The Maritime Business Chamber says the crisis in the Middle East, which has resulted in more than 100 container ships being rerouted around southern Africa to avoid the Suez Canal presents a “rare and rare and lucrative opportunity” for South Africa.
Earlier this month, AFP reported that South Africa might see increase in maritime traffic as concerns continue to grow over the situation in the southern Red Sea and Gulf of Aden, as reports emerged that Yemen’s Iran backed Huthi rebels have repeatedly fired missiles and drones at vessels using the shipping lanes that they say are linked to Israel – in the rebels’ show of support for Palestinians.
However, on Wednesday, the Maritime Business Chamber highlighted that for South Africa to reap any meaningful benefit from the re-routing of ships, the country must speedily put its house in order, particularly reviewing the “crackdown” unleashed by the South African Revenue Services (SARS) regarding tax compliance on the marine bunkering services.
“The crisis (in the Middle East) presents South Africa and its maritime industry with massive economic and commercial opportunities to generate beneficial value in a substantial global dollar-denominated market whilst playing a significant role in rescuing international shipping and rendering the Cape Sea Route commercially viable despite the Middle East disruptions,” said MBC executive chairman Nathi Sonti in a statement.
That conflict has again re-asserted South Africa’s Cape Sea Route as the only feasible alternative and one of the world’s significant and enduring sea routes for international trade.”
He said South Africa must speedily step up and establish itself as a reputable provider of required critical maritime services in an efficiently, reliably, and consistent manner.
“One such critical service is the marine bunker fuel service. Already, with the adoption of Operation Phakisa – Ocean Economy, South Africa had been positioned and marketed as an attractive international maritime centre that reliably and efficiently provides critical maritime services needed by large international fleets as they circumnavigate the Cape Sea Route along its long 3,000 kilometre-long coast, in-shore, and off port limits,” said Sonti.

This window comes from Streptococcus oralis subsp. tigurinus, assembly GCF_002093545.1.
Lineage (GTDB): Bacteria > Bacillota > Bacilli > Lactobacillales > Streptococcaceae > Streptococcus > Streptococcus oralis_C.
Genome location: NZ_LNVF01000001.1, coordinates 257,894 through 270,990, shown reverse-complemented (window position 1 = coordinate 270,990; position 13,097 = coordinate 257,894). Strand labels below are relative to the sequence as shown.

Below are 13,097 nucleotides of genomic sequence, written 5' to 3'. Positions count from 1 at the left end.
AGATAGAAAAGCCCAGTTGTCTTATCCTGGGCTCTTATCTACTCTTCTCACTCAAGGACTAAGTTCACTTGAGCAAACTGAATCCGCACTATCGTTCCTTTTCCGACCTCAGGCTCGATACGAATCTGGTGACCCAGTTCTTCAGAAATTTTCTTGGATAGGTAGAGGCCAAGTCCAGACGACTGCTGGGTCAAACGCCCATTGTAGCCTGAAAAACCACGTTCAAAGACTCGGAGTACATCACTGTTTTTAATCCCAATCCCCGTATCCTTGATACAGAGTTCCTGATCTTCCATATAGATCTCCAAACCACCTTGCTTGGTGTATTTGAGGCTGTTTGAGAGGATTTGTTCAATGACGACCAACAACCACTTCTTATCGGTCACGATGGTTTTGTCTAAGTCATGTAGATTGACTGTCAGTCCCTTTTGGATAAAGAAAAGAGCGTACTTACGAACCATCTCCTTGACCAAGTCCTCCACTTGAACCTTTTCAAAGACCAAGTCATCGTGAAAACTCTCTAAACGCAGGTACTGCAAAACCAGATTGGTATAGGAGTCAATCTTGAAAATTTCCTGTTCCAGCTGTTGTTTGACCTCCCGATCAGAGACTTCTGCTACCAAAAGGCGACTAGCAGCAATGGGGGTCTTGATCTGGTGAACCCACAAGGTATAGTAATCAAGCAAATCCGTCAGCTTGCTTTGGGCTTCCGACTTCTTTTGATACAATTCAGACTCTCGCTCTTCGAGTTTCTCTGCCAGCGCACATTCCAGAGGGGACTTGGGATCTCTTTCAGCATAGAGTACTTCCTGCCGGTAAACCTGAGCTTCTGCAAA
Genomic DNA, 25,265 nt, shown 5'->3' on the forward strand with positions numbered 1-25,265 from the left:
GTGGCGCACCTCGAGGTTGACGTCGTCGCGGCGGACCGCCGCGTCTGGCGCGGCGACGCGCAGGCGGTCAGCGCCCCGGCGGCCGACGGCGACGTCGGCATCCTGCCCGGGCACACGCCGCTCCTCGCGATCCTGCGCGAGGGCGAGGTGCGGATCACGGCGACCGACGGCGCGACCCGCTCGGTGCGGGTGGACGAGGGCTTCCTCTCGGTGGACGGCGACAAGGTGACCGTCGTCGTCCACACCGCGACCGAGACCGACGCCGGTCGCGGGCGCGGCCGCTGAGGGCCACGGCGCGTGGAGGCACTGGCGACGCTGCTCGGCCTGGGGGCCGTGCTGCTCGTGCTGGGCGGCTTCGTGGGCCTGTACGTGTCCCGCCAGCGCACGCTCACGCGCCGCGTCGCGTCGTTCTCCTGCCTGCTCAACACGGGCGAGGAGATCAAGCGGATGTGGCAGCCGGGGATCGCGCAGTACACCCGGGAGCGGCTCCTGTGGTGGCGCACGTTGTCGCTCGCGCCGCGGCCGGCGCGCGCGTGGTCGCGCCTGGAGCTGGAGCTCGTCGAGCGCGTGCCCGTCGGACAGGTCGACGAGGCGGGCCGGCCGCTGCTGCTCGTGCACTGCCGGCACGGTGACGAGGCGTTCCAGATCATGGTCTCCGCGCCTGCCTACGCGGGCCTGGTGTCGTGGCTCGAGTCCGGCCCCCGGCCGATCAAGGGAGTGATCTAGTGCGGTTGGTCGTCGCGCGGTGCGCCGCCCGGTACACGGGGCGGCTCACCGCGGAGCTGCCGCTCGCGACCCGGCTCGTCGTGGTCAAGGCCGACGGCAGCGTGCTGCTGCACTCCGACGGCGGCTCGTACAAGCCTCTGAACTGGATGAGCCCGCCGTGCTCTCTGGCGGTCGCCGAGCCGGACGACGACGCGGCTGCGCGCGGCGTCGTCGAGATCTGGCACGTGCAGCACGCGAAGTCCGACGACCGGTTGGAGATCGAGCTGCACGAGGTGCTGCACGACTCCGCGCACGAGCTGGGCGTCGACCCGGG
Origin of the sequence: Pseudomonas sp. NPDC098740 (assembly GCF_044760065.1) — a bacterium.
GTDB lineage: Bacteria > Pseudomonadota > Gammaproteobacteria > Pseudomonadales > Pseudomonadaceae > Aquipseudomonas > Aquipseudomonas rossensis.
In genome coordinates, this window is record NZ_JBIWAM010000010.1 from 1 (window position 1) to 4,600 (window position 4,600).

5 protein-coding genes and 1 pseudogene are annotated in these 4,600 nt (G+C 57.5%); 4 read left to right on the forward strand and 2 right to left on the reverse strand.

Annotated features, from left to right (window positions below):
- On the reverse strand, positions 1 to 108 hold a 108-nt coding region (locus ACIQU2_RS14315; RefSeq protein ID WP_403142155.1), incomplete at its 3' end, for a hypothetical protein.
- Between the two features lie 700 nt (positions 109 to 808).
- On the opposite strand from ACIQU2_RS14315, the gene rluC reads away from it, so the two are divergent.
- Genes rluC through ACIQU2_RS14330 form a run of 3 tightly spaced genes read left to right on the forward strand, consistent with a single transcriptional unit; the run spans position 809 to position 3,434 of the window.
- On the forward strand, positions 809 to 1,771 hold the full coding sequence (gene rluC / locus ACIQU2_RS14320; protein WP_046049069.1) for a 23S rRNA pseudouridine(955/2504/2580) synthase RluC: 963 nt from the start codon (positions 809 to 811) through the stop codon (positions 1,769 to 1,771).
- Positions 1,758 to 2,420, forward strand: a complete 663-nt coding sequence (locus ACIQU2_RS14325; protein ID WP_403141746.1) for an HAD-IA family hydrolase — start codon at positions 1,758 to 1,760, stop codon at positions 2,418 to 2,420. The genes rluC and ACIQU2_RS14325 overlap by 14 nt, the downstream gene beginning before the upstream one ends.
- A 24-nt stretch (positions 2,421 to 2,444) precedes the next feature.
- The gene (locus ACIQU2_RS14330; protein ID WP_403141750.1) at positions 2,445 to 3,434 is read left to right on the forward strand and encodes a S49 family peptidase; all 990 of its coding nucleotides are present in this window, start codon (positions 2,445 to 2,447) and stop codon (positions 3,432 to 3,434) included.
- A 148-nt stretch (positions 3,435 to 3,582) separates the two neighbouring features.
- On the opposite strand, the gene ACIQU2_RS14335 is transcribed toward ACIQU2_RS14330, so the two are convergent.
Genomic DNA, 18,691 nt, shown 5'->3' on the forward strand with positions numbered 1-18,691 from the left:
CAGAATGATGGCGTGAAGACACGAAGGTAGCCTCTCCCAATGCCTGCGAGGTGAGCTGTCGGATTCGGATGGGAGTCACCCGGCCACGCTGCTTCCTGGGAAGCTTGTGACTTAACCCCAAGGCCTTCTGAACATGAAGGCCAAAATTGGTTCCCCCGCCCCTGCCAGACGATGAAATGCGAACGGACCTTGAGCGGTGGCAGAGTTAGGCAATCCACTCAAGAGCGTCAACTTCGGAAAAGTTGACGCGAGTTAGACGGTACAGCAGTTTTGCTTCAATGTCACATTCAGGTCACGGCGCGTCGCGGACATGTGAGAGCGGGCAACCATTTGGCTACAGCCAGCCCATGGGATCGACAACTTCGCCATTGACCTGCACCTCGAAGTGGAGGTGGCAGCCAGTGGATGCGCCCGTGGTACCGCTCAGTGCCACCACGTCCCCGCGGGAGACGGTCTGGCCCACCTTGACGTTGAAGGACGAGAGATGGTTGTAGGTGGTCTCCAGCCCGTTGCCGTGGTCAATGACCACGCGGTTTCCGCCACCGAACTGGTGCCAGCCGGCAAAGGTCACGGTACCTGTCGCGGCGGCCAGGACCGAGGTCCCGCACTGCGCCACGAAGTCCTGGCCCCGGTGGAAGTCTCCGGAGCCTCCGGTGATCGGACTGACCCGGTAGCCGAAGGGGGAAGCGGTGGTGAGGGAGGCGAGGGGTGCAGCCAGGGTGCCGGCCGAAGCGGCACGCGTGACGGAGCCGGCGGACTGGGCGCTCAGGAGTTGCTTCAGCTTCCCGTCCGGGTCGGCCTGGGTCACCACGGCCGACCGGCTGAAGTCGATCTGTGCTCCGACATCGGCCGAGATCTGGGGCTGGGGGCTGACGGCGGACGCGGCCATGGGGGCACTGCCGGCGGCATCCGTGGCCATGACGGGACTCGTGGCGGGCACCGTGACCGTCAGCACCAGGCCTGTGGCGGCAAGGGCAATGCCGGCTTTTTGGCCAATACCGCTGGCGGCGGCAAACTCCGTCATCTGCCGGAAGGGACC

“Providing offshore – off port limits marine bunkering services to passing ships has been one of the critical strategic target initiatives to make the Cape Sea Route viable, competitive, and attractive for international shipping.”
Sonti argued that one of the best and most successful business innovations championed under Operation Phakisa is in offering offshore maritime logistics services, and the establishment of the international marine bunkering services centre in Algoa Bay, off Gqeberha.
“The business targeted the passing maritime traffic of about 30,000 ships not headed for any of the South African ports. In under five years, that business had attracted thousands of ships requiring many different services, mainly from the tens of small and medium enterprises. It has created employment opportunities for thousands in the country,” he said.
In September, IOL reported that the Maritime Business Council sounded the alarm that SARS’ impounding of five vessels providing bunkering services offshore of Gqeberha may lead to ships no longer refuelling at South Africa’s ports, and an entire industry that is also providing opportunities for small, medium and micro-enterprises (SMME) may be lost.
Sonti said the action by SARS was “not just an ill-advised decision; it was a significant misstep that hampers South Africa’s golden opportunity” in the maritime sector.
“This blockade, amid a global shipping crisis caused by the Red Sea route disruption, is short-sighted and economically damaging. The crisis in the Middle East has presented South Africa with a rare and lucrative opportunity. By serving as an alternative route through the Cape Sea Route, South Africa gains immensely from redirecting global maritime traffic,” said Sonti.